MSI cache locations and deploying with SCCM
We have switched assets, configuration management and deployments from BMC Marimba to SCCM 2012
Now when we are deploying MSI's everything is fine, untill we need to repair an application through ARP.
When we had marimba , we had a msi cache directory that marimba referenced.
In my screenshot below, this is what I see when I am trying an ARP repair. Its referring to the SCCM msi cache that is no longer available. My SCCM guy is telling me its how the packages are made and they need to be fixed.
My main questions and concerns are:
Do we need to create/modify vendor and our MSI/MSTs differently?
Is there a way in SCCM to handle these properly for the self heals and ARP repairs to work?
Will Active setup work ?
Will advertised Self Healing key still work?
I thought these functions took place from %WINDIR%\installer
This normally happens whenn you have CAB files. MSI files are cached in the Windows Installer dir (good), but CAB files are not (lame).
This issue will only occur when you have external CAB files, MSIs with the CAB file steamed into the MSI are OK.
To work aroud this issue you have to do some jiggery do with the installer. Basicly you need to copy the MSI and CAB files to local area and run the installer from there - this can be done with SCCM but its a bit of a faff. The MSI and CABs need to stay afterwards.
*SCCM copies it locally to run, but it removes it afterwards.
Oh, an alternative method is to run the installer as you are doing now, but afterwards or before copy the files down locally. Use the SourceList property to set an alternartive location for the MSI
- Install Software In Task Sequence (with midded MST to inculde alt source location)
- Copy files locally to alt source location.
Under ‘HKEY_CLASSES_ROOT\Installer\Products’ there is a list of compressed package codes, under which there is a key ’SourceList’. This holds the MSI name + the location it was installed from. Also, under here is a further key ‘Net’ which holds source locations known i.e. the source location used and also any extra locations added by the SOURCELIST property (as Rileyz states above). The install location should be under HKEY_CLASSES_ROOT\Installer\Products\<CompressedGuid>\SourceList\Net\1, whilst a value added by SOURCELIST will be under HKEY_CLASSES_ROOT\Installer\Products\<CompressedGuid>\SourceList\Net\2. A repair will work down the list looking for a usable source location.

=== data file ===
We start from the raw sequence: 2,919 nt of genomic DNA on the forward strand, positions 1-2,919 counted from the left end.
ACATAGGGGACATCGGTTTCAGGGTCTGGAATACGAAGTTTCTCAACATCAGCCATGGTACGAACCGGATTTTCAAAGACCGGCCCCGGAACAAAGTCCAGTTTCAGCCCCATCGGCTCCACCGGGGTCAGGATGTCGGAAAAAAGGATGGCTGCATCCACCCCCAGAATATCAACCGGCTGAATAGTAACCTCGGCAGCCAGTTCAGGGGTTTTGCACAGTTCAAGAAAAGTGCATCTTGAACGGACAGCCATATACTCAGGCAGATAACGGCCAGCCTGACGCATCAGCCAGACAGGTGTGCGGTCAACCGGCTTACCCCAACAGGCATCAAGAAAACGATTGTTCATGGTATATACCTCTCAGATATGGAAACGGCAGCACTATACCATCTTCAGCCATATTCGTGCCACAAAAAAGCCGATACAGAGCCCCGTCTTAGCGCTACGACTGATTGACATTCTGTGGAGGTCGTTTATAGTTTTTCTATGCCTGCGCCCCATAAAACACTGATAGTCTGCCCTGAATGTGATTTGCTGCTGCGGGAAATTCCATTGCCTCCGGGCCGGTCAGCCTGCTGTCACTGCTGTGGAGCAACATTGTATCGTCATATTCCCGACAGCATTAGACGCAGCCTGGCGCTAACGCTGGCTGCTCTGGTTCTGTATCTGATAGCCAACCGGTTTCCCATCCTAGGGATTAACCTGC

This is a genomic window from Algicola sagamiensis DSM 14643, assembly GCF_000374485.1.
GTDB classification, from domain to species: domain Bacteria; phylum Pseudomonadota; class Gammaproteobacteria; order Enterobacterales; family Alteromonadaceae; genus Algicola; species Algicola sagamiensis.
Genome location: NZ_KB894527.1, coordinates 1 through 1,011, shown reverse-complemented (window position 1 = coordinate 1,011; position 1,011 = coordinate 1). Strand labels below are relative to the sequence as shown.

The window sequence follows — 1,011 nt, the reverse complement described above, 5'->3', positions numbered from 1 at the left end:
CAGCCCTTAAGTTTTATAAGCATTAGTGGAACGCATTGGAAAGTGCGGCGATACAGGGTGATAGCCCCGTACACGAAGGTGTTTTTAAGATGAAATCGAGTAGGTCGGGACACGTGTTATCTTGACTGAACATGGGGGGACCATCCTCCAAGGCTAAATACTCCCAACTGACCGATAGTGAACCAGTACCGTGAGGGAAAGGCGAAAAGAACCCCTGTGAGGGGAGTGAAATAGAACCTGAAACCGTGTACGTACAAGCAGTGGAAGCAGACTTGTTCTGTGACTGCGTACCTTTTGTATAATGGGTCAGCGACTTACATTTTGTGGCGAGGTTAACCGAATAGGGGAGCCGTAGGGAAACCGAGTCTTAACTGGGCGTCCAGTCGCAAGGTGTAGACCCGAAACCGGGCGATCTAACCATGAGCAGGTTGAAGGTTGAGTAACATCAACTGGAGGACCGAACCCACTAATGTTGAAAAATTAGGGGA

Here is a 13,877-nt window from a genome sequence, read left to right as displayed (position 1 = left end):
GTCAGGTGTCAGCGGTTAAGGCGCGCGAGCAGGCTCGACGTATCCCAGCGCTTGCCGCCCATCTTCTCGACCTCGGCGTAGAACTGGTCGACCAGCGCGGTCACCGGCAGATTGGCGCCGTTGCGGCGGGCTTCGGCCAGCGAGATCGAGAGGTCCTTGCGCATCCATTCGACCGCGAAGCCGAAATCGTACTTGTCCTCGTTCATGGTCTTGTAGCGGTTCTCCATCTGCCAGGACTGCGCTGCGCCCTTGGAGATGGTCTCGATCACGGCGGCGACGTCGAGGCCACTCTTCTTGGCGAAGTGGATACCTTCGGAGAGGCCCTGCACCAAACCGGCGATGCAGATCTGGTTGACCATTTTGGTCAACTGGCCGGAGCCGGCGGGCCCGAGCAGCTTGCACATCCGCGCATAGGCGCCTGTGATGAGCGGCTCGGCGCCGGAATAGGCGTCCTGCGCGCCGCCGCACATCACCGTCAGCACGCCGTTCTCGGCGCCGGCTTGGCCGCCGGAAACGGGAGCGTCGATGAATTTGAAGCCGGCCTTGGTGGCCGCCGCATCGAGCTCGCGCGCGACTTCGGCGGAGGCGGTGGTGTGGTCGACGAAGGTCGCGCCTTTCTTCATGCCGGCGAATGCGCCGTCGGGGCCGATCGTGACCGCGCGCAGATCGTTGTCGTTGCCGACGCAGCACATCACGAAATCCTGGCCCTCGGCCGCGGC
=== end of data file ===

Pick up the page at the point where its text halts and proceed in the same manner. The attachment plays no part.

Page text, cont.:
In answer to Indierox’s questions, if files are required during an ActiveSetup or self-heal then (again, as Rileyz states) if an external CAB was used, the process will fail. If the error is only occurring occasionally, you can search under ‘HKEY_CLASSES_ROOT\Installer\Products\’ for the name of the product e.g. ‘Windows Live Essentials’ and then look under here (in the case of Windows Live ‘HKEY_CLASSES_ROOT\Installer\Products\032440EF5AC97F34B985A55C2AA8F133’) and change the invalid Sourcelist\Net value (i.e. HKEY_CLASSES_ROOT\Installer\Products\<CompressedGuid>\SourceList\Net\1) to point at a share with the full source files. If it is occurring for a lot of installs of a product, you could use SCCM to send out the registry value to all machines with the product installed.
If the application is set to install from an SCCM Distribution Point, it will select any of the available DPs, which may be unavailable when a repair is called for, or if set to download first, may be cleared from cache after a while, so it is always useful to add a SOURCELIST entry to your MSI/MST’s to point at a location that will always have the source on.
Assuming you are using Windows 7 or later, there is a simple solution that maximises the efficient use of disk space. With the arrival of windows installer 5, Microsoft started caching the entire package to avoid the uninstall errors generated by signed packages when their cab files were no longer present. I wrote an article a couple of years ago which you can find here:
This explicitly adds the cached package location to the sourcelist, which Microsoft could have done easily but didn't think through properly (sound familiar?), so there is no need to hold yet another full copy of the software on the local system.
If anyone still relies on a call to an MSI for active setup - don't! ANY other MSI process running at the same time as the active setup will cause active setup to fail but the HKCU keys are still updated to show it has run, so it never runs again. I have seen this on production systems so it's not just theory. Active Setup must be written to be able to run independently of ANY other process otherwise you are saving up grief for a later date.